The One Thing Everyone Is Missing About Hunter Biden’s Case

Hunter Biden’s legal case is, at its root, a story about the toxic, careless choices made by a drug addict. It’s about the fact that addicts weave tragedy into their own lives and into the lives of those around them. Addicts don’t think about other people; they think about themselves. And they lie — that’s how they supply their addiction.

I was addicted to amphetamines from the time I was a teenager into my early 20s. Preferring prescription amphetamines to tablets of methamphetamine punched out in someone’s garage (although I took those, too), I went into doctors’ offices and spun out lie after lie. When my fondness for speed led me to cocaine, I got behind the wheel of my car and drove home some nights up a winding, treacherous canyon road thinking nothing of the fact that I might kill someone on that road, including myself.

Some observers argue that if Hunter Biden were not the president’s son, he wouldn’t be on trial for buying a gun while being addicted to drugs, since he had the gun for only 11 days and it wasn’t used in any crime. I’m not a legal expert. I’m not qualified to weigh in on that. But as the daughter of first a governor and then a president, I do know what it’s like to live under a glaring, unforgiving spotlight that never dims. The choices you make in your life, the mistakes, the stumbles, are preserved forever and sometimes tossed out in front of you like a minefield you have to keep crossing. Hunter Biden has had to sit in court listening to his ex-wife and his ex-lovers testify about the messiness and insanity of his drug addiction. I’m going to hazard a guess here and say that they probably described things that he doesn’t even remember. He had to watch his daughter take the stand and testify, something that’s intimidating, even frightening, under any circumstances. And whatever the surrounding political circumstances, ultimately he has to know that he is responsible for all of it.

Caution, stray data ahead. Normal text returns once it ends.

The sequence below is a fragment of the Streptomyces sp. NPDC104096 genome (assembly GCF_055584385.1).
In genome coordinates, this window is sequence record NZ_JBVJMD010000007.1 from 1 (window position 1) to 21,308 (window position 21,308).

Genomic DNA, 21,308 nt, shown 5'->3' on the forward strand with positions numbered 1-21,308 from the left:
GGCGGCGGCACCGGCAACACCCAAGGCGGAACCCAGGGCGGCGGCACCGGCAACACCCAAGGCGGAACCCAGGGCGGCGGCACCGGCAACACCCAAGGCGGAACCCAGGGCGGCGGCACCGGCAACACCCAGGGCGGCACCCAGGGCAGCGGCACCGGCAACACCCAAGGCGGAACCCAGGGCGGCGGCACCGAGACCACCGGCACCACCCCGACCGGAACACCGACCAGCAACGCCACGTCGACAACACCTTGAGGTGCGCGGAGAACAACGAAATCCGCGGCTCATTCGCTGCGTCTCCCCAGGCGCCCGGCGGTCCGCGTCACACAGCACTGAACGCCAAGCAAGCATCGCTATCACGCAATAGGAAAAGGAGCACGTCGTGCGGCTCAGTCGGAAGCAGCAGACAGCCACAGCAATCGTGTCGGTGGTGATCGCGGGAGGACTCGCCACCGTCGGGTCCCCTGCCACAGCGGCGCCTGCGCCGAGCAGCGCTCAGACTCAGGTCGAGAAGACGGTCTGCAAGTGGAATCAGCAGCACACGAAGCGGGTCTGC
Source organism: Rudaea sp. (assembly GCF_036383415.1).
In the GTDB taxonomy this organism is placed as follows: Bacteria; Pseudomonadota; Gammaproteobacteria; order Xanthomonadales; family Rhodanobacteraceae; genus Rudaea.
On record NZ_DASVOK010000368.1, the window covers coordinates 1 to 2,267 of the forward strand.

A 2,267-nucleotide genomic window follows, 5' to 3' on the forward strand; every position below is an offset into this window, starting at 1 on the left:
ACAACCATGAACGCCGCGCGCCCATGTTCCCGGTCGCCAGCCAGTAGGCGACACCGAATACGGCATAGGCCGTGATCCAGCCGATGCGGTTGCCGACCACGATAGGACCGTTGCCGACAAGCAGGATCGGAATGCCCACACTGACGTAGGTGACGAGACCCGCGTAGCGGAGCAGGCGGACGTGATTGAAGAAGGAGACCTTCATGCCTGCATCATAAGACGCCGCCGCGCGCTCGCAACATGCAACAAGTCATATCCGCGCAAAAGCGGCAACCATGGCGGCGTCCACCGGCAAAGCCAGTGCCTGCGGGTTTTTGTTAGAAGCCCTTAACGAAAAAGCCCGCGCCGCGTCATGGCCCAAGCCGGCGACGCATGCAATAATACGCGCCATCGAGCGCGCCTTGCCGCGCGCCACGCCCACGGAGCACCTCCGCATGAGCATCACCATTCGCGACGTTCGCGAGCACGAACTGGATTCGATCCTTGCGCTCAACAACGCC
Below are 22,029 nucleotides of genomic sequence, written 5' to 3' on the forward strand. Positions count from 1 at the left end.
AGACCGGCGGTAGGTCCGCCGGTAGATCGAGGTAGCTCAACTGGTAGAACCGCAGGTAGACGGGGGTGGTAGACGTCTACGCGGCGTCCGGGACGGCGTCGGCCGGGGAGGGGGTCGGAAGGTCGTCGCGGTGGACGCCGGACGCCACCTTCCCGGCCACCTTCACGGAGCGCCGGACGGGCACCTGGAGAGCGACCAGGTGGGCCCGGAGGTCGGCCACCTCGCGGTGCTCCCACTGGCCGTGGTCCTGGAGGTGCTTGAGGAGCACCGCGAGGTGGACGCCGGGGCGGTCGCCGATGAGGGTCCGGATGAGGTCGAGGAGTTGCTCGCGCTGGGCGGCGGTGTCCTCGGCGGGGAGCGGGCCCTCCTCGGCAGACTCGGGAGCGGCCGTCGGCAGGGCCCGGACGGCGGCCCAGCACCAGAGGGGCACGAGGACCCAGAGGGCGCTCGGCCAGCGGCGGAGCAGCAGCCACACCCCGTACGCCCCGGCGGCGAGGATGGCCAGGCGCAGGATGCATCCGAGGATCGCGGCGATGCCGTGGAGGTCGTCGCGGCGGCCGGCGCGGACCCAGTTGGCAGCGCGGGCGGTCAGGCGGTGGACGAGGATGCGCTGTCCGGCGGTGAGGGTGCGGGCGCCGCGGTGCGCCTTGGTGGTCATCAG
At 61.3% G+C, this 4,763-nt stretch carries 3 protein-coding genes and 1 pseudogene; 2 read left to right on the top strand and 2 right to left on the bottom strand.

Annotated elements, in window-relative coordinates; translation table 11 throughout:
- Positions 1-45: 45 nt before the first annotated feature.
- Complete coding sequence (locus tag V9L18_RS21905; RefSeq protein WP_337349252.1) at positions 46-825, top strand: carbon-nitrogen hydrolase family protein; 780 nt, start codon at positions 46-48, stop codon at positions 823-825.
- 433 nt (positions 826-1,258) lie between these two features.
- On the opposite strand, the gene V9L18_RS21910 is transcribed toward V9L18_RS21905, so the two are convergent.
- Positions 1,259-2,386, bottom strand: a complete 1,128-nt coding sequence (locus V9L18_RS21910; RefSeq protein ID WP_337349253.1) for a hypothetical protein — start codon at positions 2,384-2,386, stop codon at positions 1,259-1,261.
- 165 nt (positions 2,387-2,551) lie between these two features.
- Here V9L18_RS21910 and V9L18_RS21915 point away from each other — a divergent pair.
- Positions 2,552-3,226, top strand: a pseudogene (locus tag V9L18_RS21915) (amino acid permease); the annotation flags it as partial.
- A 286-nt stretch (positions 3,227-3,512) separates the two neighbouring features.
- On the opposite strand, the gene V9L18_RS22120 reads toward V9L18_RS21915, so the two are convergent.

Some have focused on the fact that if he had just agreed to a more modest plea deal, he could have lessened his family’s pain by sparing everyone this very public trial. Maybe. But selfishness leads addicts down many wrong roads, sometimes even long after the addiction itself has loosened its grip.

It also forces those around them to make wrenching choices.

Last week, when I watched President Biden field two questions about his son, I saw the world of hurt behind his replies. David Muir, the ABC News anchor, asked the president if he would accept the jury’s verdict in his son’s case, no matter what it was. “Yes,” he said. Then he was asked if he would rule out a pardon if Hunter was found guilty. Again, he said yes. His answer came from the acute awareness of his, and his family’s, very public life — a life scalded by the bright light of politics. A light that defines and reshapes everything.

I’m quite sure it wasn’t the answer that a grieving father wanted to give. But his son’s actions, and his son’s illness, forced him into a choice between the primal urge to protect a child and the public responsibility to uphold the law. That is a terrible place to be.

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